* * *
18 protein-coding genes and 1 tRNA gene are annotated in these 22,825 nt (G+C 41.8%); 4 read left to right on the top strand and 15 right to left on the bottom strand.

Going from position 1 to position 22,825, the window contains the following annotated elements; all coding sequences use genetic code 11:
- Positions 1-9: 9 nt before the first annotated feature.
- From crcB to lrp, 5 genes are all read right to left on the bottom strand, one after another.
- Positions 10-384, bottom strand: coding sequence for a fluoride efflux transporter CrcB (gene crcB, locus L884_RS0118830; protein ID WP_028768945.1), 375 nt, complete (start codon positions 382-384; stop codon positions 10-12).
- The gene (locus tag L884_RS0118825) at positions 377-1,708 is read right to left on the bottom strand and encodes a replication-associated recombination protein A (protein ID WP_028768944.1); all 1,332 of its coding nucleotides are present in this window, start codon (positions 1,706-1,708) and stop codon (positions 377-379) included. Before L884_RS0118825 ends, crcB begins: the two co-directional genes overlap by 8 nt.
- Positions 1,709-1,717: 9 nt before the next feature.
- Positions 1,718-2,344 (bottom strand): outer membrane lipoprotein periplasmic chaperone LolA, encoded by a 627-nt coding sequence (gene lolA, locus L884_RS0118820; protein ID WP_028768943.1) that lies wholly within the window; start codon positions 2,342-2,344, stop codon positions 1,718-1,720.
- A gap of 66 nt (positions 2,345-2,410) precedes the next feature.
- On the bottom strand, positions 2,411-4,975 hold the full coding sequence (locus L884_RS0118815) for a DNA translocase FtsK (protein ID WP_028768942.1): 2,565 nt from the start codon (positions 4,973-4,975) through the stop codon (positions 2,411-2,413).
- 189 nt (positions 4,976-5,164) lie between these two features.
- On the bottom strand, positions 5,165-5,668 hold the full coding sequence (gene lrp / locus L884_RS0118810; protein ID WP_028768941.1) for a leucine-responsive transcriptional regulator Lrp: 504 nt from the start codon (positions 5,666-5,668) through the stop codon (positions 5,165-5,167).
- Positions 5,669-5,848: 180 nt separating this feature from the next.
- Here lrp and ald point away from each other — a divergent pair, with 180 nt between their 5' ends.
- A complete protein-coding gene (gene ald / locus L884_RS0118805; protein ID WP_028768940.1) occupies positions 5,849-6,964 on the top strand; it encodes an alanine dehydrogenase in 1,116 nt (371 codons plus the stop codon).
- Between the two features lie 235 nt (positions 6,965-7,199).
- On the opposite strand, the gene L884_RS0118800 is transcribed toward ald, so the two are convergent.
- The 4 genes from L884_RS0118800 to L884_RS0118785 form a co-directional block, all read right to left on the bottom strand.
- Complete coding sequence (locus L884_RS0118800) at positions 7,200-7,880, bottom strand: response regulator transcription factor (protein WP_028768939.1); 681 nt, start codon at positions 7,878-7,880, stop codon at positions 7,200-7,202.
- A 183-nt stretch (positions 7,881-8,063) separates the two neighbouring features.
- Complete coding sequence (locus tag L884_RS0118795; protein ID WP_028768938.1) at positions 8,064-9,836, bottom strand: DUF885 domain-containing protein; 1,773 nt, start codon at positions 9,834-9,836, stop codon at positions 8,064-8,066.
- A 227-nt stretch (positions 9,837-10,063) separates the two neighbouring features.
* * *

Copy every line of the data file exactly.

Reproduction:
18 protein-coding genes and 1 tRNA gene are annotated in these 22,825 nt (G+C 41.8%); 4 read left to right on the top strand and 15 right to left on the bottom strand.

Going from position 1 to position 22,825, the window contains the following annotated elements; all coding sequences use genetic code 11:
- Positions 1-9: 9 nt before the first annotated feature.
- From crcB to lrp, 5 genes are all read right to left on the bottom strand, one after another.
- Positions 10-384, bottom strand: coding sequence for a fluoride efflux transporter CrcB (gene crcB, locus L884_RS0118830; protein ID WP_028768945.1), 375 nt, complete (start codon positions 382-384; stop codon positions 10-12).
- The gene (locus tag L884_RS0118825) at positions 377-1,708 is read right to left on the bottom strand and encodes a replication-associated recombination protein A (protein ID WP_028768944.1); all 1,332 of its coding nucleotides are present in this window, start codon (positions 1,706-1,708) and stop codon (positions 377-379) included. Before L884_RS0118825 ends, crcB begins: the two co-directional genes overlap by 8 nt.
- Positions 1,709-1,717: 9 nt before the next feature.
- Positions 1,718-2,344 (bottom strand): outer membrane lipoprotein periplasmic chaperone LolA, encoded by a 627-nt coding sequence (gene lolA, locus L884_RS0118820; protein ID WP_028768943.1) that lies wholly within the window; start codon positions 2,342-2,344, stop codon positions 1,718-1,720.
- A gap of 66 nt (positions 2,345-2,410) precedes the next feature.
- On the bottom strand, positions 2,411-4,975 hold the full coding sequence (locus L884_RS0118815) for a DNA translocase FtsK (protein ID WP_028768942.1): 2,565 nt from the start codon (positions 4,973-4,975) through the stop codon (positions 2,411-2,413).
- 189 nt (positions 4,976-5,164) lie between these two features.
- On the bottom strand, positions 5,165-5,668 hold the full coding sequence (gene lrp / locus L884_RS0118810; protein ID WP_028768941.1) for a leucine-responsive transcriptional regulator Lrp: 504 nt from the start codon (positions 5,666-5,668) through the stop codon (positions 5,165-5,167).
- Positions 5,669-5,848: 180 nt separating this feature from the next.
- Here lrp and ald point away from each other — a divergent pair, with 180 nt between their 5' ends.
- A complete protein-coding gene (gene ald / locus L884_RS0118805; protein ID WP_028768940.1) occupies positions 5,849-6,964 on the top strand; it encodes an alanine dehydrogenase in 1,116 nt (371 codons plus the stop codon).
- Between the two features lie 235 nt (positions 6,965-7,199).
- On the opposite strand, the gene L884_RS0118800 is transcribed toward ald, so the two are convergent.
- The 4 genes from L884_RS0118800 to L884_RS0118785 form a co-directional block, all read right to left on the bottom strand.
- Complete coding sequence (locus L884_RS0118800) at positions 7,200-7,880, bottom strand: response regulator transcription factor (protein WP_028768939.1); 681 nt, start codon at positions 7,878-7,880, stop codon at positions 7,200-7,202.
- A 183-nt stretch (positions 7,881-8,063) separates the two neighbouring features.
- Complete coding sequence (locus tag L884_RS0118795; protein ID WP_028768938.1) at positions 8,064-9,836, bottom strand: DUF885 domain-containing protein; 1,773 nt, start codon at positions 9,834-9,836, stop codon at positions 8,064-8,066.
- A 227-nt stretch (positions 9,837-10,063) separates the two neighbouring features.